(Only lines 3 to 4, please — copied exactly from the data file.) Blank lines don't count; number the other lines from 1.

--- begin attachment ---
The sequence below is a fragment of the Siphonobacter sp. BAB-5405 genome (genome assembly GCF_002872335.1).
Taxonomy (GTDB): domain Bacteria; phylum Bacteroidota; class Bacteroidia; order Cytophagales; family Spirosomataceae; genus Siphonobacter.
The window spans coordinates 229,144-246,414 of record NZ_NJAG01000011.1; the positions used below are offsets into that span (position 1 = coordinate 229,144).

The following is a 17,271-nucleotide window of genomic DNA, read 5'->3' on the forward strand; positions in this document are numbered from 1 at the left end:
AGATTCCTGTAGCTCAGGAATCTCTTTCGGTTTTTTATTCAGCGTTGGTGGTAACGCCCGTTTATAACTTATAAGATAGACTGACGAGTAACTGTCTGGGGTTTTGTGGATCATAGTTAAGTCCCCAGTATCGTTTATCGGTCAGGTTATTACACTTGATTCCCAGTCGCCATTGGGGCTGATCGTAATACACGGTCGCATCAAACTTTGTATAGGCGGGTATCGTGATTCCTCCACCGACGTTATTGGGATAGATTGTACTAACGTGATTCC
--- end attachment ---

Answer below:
The window spans coordinates 229,144-246,414 of record NZ_NJAG01000011.1; the positions used below are offsets into that span (position 1 = coordinate 229,144).

The following is a 17,271-nucleotide window of genomic DNA, read 5'->3' on the forward strand; positions in this document are numbered from 1 at the left end: